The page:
Dreams come in different shapes and forms, and sometimes the mind use elements of our past traumatic experiences and combines them with elements of our current life to form a dream that is sometimes difficult to understand. Whether you are having a dream or a nightmare, there is a complex intra-psychic process that takes place during which different elements of our life (past and present memories, family members, memorable places, etc.) are combined and integrated in a seemingly random way to form a dream: this is called the dream process.

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When dreams are formed, our mind ensures that the images that are created are morally acceptable, and this function is carried out by the dream censor. For instance, it wouldn’t be socially acceptable to kill someone, and if such idea germinates in your mind while you dream, the dream censor would instantly block it and prevent it from progressing further in your subconscious.

However, if all the negative ideas and dream themes that we had were effectively stopped by the dream censor, we would never experience nightmares, isn’t that right? However, we still do! This simply means that despite the presence of a dream censor, some strongly repressed negative feelings still manage to penetrate our mind.

Bypassing the Dream Censor

Freud has described one main process through which negative repressed thoughts and feelings could bypass the dream censor: through condensation. Through the condensation process, morally acceptable images are attached to images that are thought to be harmful and non-acceptable, thus making them more acceptable and allowing them to bypass the dream censor. For instance, if a certain “John Doe” is struggling with persistent urges to kill or hurt his siblings (as an example), John Doe’s mind would replace John Doe (as the perpetrator of the harmful act) by an unknown character (somebody that John Doe has never met before); and that newly inserted character would be the one with the uncontrollable urge to kill. More interestingly, the new character will absolutely share some original features of John Doe (same height, same mustache, same fragrance, same style of clothes, etc.).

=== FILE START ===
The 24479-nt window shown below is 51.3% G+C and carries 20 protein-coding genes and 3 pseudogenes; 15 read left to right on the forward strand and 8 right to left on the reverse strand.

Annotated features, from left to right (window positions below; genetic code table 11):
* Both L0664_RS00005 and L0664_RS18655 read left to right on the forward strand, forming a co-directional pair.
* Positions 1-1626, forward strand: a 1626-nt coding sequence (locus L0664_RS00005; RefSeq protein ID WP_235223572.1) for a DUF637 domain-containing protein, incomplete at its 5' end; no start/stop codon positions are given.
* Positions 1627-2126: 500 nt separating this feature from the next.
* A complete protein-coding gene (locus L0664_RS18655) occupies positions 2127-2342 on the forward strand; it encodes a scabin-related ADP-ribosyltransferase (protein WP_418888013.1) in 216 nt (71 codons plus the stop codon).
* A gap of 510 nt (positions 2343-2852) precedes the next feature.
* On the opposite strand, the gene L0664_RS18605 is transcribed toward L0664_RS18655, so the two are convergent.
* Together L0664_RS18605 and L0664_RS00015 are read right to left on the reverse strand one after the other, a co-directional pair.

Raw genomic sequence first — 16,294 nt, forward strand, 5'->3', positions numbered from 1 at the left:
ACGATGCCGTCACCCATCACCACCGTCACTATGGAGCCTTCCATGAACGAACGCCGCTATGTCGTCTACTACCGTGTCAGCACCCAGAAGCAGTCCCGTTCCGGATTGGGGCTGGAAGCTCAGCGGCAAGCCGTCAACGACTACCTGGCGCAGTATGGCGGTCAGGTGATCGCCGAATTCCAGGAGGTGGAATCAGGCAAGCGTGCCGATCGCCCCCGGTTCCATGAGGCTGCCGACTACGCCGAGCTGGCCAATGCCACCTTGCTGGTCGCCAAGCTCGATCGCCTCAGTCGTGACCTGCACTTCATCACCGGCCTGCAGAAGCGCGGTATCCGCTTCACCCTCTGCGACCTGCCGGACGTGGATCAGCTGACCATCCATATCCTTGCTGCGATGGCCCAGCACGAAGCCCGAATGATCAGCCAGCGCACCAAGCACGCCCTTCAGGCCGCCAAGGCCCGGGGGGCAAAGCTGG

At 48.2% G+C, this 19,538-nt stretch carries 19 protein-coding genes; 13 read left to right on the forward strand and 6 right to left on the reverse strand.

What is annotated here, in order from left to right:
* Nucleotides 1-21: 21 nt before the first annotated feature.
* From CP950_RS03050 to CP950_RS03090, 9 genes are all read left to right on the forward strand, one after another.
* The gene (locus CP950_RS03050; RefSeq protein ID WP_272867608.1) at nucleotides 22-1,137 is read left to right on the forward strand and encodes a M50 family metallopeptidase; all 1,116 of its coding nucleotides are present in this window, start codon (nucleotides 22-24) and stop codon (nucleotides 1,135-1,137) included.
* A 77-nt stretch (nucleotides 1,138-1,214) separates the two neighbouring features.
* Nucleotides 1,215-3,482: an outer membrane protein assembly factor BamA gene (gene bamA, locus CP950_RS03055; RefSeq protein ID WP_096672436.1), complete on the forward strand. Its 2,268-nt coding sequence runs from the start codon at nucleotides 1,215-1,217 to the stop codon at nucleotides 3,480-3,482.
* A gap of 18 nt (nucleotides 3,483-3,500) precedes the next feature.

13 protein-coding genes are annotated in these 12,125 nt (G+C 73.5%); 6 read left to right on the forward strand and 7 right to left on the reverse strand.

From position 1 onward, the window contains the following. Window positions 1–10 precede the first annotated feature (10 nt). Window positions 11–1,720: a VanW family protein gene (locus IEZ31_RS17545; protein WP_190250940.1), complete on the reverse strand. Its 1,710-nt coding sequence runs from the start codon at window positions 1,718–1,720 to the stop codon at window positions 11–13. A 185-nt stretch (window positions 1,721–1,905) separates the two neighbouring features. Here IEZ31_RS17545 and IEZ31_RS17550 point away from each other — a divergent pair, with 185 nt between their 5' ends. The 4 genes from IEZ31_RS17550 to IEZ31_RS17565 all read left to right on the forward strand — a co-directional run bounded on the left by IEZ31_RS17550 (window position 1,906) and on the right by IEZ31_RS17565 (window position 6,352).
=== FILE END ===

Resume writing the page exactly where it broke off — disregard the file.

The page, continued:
Another important finding is that when negative thoughts and emotions manage to bypass the dream censor and enter our dreams, and when the intensity of those emotions is high enough to the point where our subconscious mind cannot control it, the dream censor sends an immediate alert that causes us to suddenly wake up from our sleep. This is why people tend to wake up abruptly from a nightmare.

Dreams for Hope

Lastly, our dreams could also be dreams for hope. A hope to achieve or obtain things that we cannot obtain in real life. A hope to satisfy the innermost desires that we have but we can’t talk about or a hope to be free from our deepest fears.

With all that is said and done, understanding your dreams is a multistep process. Dream content is not made of only one, but several components coming together to create an image of a memory that had (or still have) a strong impact on us. Unlike what people might say, our dreams are not mere fantasies, because they are closely linked to our innermost and most vulnerable self. Our dreams are unique and cannot be compared to somebody else’s. They are a mix of our background, our emotions, our experiences, what makes us “us”. As to whether or not that “mix” is random or planned, we cannot say for sure. But all we know is, it all happens in our subconscious mind.

Remember that there will be some dreams you won’t be able to understand, and that’s ok. Maybe that is part of the magic of life!